Saturday, November 7, 2009

November 6 - Day 6

I'll be posting twice today since I ran out of time yesterday. I'm starting to get to the detail of the shoes. I find that once I have to start slowing down to work with the detail I always hit a point where I end up getting frustrated with something. I have to walk away and keep coming back to it. Or maybe I stop where I am and start working on another spot. I just have to keep at it until the 'ah-ha' and I figure out what I need to be doing.
I'm still working on getting the shoes right so all that green around them is going to be grass but I haven't started to put that detail in yet.
Yesterday I read an interesting article in a newsletter from the artist Robert Genn. And it was totally synchronistic with Leah's post about the frustrating mood she was in. He said that it had been his experience that a bad mood helps the attention span and the critical faculties, not necessarily to be more creative but with a wider vision and sharper focus. He pointed out that the University of New South Wales had produced research that shows people in a negative mood are more critical and more attentive than when in a regular or happy mood. Sadness, they found actually promotes information processing strategies best suited to dealing with demanding situations. Other bad mood benefits were less gullibility, improved assessment of others and memory improvement. Who knew?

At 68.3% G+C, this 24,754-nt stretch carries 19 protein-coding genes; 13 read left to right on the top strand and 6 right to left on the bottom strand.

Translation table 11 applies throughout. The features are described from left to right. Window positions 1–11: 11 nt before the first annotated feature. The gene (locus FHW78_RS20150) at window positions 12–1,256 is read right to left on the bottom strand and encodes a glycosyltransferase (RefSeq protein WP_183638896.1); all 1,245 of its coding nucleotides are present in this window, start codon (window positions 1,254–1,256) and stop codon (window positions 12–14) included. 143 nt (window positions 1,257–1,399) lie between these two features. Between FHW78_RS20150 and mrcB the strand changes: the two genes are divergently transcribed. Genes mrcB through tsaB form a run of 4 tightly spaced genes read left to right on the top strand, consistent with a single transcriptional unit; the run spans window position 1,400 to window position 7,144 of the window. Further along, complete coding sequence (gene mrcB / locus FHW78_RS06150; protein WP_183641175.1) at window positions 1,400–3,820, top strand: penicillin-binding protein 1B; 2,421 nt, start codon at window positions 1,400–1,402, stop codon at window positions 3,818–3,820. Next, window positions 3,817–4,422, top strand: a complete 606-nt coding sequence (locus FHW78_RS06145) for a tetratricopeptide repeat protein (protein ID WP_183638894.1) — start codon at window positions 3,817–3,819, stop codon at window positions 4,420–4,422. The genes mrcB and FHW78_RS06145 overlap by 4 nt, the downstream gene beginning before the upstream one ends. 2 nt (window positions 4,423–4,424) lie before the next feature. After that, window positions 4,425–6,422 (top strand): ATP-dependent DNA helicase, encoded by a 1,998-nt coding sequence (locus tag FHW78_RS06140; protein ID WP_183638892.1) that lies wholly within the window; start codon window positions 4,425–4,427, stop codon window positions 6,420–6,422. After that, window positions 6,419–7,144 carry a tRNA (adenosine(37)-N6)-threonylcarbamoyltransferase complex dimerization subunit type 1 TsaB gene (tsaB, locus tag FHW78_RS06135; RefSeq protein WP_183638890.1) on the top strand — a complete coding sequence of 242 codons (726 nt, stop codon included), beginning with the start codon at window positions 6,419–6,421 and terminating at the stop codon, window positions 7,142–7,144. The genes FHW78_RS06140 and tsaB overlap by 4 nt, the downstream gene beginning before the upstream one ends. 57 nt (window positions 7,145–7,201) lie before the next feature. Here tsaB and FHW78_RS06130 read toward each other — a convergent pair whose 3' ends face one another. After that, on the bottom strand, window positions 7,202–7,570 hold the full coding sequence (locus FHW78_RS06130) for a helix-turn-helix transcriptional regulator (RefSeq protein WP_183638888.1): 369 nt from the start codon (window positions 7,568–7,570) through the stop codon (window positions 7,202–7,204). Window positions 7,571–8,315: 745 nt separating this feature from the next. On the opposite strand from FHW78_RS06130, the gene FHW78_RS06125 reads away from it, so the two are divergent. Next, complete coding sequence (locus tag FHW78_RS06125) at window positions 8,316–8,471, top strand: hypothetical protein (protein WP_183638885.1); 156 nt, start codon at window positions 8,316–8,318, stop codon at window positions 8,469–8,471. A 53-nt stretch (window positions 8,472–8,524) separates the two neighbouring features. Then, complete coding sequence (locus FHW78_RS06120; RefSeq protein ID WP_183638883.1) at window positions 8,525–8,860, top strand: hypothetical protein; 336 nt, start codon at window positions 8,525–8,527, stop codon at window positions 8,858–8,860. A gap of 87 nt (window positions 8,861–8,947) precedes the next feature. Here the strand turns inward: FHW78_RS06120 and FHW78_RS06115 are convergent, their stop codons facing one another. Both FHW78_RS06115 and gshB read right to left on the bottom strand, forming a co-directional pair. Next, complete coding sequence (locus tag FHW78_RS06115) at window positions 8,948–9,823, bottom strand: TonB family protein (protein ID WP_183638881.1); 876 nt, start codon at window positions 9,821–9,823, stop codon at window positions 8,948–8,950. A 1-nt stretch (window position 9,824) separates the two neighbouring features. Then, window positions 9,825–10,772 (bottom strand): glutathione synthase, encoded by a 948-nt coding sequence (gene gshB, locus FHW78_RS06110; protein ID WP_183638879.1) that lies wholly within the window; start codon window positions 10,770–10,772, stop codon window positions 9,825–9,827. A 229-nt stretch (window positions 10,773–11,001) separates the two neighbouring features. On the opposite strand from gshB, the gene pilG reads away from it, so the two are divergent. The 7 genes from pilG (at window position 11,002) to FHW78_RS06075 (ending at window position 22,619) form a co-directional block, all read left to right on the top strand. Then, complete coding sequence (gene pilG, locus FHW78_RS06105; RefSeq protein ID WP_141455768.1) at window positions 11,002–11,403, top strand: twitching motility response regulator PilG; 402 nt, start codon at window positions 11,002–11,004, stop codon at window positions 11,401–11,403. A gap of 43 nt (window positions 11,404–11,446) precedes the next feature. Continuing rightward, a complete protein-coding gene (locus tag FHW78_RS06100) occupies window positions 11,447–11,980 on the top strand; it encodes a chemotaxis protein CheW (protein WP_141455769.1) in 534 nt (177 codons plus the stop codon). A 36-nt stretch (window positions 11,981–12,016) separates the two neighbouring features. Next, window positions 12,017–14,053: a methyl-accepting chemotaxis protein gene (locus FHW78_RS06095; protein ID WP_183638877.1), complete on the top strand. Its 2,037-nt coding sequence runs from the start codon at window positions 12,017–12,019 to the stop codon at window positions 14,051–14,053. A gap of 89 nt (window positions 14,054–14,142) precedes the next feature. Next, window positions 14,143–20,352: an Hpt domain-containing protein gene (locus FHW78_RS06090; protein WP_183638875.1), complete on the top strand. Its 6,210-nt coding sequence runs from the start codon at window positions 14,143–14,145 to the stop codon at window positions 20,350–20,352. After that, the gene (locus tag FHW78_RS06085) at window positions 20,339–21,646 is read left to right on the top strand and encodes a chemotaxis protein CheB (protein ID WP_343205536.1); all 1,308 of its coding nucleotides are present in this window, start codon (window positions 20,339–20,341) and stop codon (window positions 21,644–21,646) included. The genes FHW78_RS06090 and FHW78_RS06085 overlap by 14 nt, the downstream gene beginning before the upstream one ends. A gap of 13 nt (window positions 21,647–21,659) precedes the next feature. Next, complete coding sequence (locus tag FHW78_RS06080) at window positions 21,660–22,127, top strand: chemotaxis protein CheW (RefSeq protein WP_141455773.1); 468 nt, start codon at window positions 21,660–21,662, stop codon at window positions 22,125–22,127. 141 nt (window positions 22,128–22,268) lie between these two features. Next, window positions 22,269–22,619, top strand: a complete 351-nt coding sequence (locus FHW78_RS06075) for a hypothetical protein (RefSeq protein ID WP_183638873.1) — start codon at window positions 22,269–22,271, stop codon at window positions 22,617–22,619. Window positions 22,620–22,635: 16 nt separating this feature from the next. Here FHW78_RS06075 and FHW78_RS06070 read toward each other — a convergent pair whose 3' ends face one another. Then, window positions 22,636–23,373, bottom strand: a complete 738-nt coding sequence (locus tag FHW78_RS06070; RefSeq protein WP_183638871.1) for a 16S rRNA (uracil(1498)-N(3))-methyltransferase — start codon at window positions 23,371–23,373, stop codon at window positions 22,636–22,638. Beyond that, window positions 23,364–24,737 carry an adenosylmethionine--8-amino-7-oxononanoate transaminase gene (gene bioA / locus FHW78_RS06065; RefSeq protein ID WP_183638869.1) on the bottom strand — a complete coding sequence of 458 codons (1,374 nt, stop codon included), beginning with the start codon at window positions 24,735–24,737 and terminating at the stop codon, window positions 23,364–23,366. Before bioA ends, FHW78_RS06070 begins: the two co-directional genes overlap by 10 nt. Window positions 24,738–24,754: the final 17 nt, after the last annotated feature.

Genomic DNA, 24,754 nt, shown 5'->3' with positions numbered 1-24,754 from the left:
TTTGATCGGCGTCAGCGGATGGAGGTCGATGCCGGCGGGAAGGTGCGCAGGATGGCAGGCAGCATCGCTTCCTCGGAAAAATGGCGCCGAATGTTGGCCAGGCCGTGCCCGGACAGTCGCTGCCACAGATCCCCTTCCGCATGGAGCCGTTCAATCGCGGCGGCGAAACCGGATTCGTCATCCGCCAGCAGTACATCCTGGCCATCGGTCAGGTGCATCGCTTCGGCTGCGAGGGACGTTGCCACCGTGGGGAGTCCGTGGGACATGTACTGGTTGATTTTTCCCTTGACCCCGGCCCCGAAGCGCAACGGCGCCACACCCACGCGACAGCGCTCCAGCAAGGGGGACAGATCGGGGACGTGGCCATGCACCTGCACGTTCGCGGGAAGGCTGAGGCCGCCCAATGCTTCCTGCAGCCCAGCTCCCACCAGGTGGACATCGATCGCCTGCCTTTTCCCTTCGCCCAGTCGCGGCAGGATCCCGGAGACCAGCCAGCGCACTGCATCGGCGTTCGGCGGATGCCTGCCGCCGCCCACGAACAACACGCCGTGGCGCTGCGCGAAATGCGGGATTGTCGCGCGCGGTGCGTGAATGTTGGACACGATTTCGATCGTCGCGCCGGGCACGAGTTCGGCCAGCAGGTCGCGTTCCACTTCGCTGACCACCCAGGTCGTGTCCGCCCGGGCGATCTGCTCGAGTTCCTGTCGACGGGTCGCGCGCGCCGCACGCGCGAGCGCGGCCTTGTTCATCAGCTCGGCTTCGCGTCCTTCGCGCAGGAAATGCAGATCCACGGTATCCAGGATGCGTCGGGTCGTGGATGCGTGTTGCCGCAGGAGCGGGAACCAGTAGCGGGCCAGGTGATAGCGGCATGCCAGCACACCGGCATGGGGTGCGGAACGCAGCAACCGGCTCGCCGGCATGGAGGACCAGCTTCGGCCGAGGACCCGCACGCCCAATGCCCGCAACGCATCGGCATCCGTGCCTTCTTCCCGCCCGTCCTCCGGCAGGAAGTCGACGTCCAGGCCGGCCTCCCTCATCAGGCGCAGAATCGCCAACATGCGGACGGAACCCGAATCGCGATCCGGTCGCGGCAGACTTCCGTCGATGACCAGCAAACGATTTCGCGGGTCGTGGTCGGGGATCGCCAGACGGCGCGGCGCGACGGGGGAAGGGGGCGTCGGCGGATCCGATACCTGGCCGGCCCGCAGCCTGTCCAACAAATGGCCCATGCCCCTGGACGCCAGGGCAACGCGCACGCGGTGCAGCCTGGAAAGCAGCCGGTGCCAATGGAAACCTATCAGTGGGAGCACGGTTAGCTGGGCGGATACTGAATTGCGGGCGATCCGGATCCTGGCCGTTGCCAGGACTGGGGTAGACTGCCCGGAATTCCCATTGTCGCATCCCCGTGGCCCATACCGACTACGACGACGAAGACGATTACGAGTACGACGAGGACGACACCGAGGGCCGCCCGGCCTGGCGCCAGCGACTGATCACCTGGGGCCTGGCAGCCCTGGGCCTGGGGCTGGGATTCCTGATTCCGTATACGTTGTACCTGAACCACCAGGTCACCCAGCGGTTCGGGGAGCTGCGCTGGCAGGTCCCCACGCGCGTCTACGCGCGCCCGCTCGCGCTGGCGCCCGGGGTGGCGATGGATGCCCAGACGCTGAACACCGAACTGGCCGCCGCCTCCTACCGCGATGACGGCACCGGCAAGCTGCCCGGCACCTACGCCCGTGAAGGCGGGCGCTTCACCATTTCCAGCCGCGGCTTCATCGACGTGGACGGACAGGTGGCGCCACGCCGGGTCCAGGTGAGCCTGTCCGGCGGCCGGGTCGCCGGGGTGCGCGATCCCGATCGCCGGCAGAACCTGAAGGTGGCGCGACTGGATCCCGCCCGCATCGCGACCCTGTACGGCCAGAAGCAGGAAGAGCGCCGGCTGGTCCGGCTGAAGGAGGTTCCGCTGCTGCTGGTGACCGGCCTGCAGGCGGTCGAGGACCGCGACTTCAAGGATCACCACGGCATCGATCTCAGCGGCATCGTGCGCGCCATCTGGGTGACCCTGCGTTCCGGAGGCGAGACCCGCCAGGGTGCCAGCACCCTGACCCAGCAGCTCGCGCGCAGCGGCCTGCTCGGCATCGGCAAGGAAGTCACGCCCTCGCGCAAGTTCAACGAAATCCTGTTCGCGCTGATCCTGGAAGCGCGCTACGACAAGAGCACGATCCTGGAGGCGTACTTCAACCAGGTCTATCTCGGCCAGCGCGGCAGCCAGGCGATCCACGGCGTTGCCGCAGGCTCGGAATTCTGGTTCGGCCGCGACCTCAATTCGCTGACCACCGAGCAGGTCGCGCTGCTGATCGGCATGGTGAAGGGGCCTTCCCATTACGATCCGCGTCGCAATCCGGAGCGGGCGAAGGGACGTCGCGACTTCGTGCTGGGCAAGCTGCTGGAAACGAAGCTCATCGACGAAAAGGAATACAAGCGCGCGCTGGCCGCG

I have come to accept that we are meant to experience the full range of emotion but this info helps me refine my attitude about it. I can actually use it my benefit, as Leah did creating her gorgeous bear, instead of letting it throw completely off the track.

1 comment:

  1. What great info, Sherrie! Thanks for sharing it!

    If I hadn't been doing AEDM, I think I might have thought I was too frustrated to paint, so it was a good lesson for me that when I'm having very strong emotions, it's a really good time to paint! I've found that too be true for sadness before, but not anger/frustration. Very interesting!